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VIEWpoint Issue 1 | 2023
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In the final days of 2022, businesses had hoped changes would be made to Section 174 rules requiring capitalization and amortization of research and experimental expenses, also commonly referred to as R&D expenses. Yet, the final bills passed by Congress late in the year excluded this tax provision – making capitalization of qualified expenses applicable for the 2022 year.
Prior to the Tax Cuts and Jobs Act (TCJA), businesses had two options under Section 174 for deducting R&D expenses. Qualified expenses could be immediately written-off, or be capitalized and amortized over five years.
Under the new TCJA provision, taxpayers can no longer immediately expense qualified R&D expenditures, including all direct, indirect, overhead and software development costs. Taxpayers are now required to capitalize and amortize these costs over five years for research conducted within the United States or 15 years for research conducted abroad. It is important to note that amortization is a mid-year conversion. These changes apply to all R&D related costs, regardless of whether the R&D credit is claimed.
With Congress unsuccessful in delaying the Jan. 1, 2022, effective date or repealing the provision, that means changes from the 2017 tax law are now applicable.
As a result of the changes, companies need to be prepared to potentially see significant changes in their balance sheets and tax liabilities for the 2022 year, and well beyond.
For example, suppose in 2021 a company reported $10 million in revenue and spent $1 million of deductible R&D expenses domestically. Historically, this company would have reported a taxable income of $9 million – resulting in $2,664,000 federal tax liability.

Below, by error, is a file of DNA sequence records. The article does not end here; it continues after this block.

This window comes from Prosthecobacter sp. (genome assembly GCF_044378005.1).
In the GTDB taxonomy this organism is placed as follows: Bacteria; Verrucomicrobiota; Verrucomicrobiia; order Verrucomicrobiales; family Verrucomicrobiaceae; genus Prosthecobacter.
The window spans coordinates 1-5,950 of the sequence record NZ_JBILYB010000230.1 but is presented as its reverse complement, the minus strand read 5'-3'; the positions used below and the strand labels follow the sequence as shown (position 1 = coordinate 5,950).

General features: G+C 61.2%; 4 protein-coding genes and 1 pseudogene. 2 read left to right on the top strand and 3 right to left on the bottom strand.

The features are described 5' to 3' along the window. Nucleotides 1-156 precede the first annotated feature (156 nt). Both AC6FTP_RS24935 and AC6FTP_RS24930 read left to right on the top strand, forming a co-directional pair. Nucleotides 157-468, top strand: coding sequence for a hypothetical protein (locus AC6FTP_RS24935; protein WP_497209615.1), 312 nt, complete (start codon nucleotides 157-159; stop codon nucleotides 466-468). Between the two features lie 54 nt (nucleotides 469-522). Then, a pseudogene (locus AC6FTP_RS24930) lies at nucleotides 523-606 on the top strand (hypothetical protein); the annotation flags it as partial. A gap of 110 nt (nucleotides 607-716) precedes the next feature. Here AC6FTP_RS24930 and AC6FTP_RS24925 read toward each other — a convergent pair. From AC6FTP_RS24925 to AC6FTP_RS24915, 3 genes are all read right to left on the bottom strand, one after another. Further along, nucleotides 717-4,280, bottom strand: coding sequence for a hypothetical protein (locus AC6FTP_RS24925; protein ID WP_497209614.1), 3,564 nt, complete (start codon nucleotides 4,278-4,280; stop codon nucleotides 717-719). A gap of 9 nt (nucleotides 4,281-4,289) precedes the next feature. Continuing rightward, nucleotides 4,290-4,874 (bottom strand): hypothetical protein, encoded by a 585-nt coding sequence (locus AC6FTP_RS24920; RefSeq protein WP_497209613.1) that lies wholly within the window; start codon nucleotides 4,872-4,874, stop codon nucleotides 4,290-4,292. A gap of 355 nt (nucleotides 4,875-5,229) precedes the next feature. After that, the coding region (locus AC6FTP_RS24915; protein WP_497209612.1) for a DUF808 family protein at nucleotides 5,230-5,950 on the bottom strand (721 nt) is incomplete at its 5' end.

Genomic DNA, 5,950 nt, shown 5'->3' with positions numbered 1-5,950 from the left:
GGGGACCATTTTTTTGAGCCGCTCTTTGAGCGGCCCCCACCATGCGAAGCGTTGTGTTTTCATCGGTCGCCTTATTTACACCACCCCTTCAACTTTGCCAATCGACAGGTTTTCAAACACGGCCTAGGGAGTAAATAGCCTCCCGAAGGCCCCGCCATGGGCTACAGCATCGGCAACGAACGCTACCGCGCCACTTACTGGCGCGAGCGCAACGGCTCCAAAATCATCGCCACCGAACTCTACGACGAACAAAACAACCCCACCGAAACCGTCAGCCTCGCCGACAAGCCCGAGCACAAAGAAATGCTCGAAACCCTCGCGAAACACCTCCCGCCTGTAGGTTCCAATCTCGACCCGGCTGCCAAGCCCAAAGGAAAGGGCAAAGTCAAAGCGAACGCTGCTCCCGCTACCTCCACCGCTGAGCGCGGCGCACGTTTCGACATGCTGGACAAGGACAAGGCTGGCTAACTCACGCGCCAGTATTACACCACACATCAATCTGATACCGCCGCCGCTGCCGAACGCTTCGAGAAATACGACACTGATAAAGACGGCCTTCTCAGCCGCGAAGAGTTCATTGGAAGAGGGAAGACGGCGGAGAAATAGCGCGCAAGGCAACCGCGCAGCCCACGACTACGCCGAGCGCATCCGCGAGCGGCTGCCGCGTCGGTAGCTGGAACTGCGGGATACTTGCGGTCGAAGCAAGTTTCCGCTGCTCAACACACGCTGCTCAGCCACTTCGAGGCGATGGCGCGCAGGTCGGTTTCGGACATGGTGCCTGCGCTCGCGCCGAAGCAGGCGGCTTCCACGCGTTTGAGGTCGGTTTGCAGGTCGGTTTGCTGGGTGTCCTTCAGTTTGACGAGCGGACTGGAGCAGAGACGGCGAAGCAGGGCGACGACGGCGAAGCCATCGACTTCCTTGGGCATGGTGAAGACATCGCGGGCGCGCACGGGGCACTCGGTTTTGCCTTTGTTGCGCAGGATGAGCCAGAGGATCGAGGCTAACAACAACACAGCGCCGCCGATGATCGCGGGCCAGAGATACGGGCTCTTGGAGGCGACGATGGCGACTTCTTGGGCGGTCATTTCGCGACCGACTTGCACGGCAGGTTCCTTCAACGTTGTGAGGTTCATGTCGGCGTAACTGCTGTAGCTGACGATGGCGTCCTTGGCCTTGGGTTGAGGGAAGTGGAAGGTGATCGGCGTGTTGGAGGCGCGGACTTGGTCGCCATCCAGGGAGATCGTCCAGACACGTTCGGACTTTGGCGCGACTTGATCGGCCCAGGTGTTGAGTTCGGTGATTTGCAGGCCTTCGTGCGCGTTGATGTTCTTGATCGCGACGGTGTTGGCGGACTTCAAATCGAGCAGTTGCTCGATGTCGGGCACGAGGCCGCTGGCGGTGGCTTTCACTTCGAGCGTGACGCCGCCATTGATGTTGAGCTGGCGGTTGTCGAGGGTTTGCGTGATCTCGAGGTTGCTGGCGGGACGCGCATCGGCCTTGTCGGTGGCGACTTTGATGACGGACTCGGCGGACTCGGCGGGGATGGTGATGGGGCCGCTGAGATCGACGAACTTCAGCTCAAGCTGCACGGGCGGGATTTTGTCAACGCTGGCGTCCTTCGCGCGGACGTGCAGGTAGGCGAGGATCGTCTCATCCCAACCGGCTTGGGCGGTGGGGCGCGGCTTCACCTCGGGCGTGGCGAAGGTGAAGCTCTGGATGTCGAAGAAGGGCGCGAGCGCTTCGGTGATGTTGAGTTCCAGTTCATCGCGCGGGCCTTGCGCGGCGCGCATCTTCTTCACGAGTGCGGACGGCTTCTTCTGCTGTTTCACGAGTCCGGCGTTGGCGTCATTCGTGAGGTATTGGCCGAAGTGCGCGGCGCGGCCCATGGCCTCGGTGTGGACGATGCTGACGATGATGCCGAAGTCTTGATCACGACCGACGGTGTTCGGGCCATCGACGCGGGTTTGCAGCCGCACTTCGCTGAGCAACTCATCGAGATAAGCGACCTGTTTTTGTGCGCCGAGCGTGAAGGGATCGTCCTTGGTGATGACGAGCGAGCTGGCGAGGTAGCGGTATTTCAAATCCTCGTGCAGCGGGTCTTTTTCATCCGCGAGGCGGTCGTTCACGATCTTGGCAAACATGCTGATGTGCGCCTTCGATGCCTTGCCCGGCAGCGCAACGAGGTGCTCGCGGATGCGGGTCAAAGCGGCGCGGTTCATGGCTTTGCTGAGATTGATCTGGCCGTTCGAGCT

Starting in 2022, this same company would report a taxable income of $9.9 million after applying the new capitalization and amortization rule for R&D expenses. The remaining 2022 capitalized expenses would be deductible over the next four and half years.
For companies who regularly incur R&D costs each year, over time the total amount of amortization allowed would provide a larger deduction due to the cumulative effect. However, in the other years it could cause unexpected cash-flow issues related to higher tax payments.
While there is still hope for a retroactive change, taxpayers should be prepared in case a change doesn’t happen before March 15, 2023, which is the traditional filing deadline where these changes will debut on tax returns.
Typically, the Internal Revenue Services (IRS) would require businesses to file a Form 3115 to request a change in accounting methods. However, based on updated guidance set for in Revenue Procedure 2023-11 businesses will only be required to attach a footnote to the tax return for the new accounting method changes for R&D expenses.
Taxpayers should review their current Section 174 activities and costs to ensure proper capitalization of all R&D costs. Contact Doeren Mayhew’s CPAs and tax advisors to help you properly put your R&D expenses on the books, and review your business’s unique situation to deploy other accounting and tax planning methods to reduce any negative impact to your bottom line.
This publication is distributed for informational purposes only, with the understanding that Doeren Mayhew is not rendering legal, accounting, or other professional opinions on specific facts for matters, and, accordingly, assumes no liability whatsoever in connection with its use. Should the reader have any questions regarding any of the news articles, it is recommended that a Doeren Mayhew representative be contacted.
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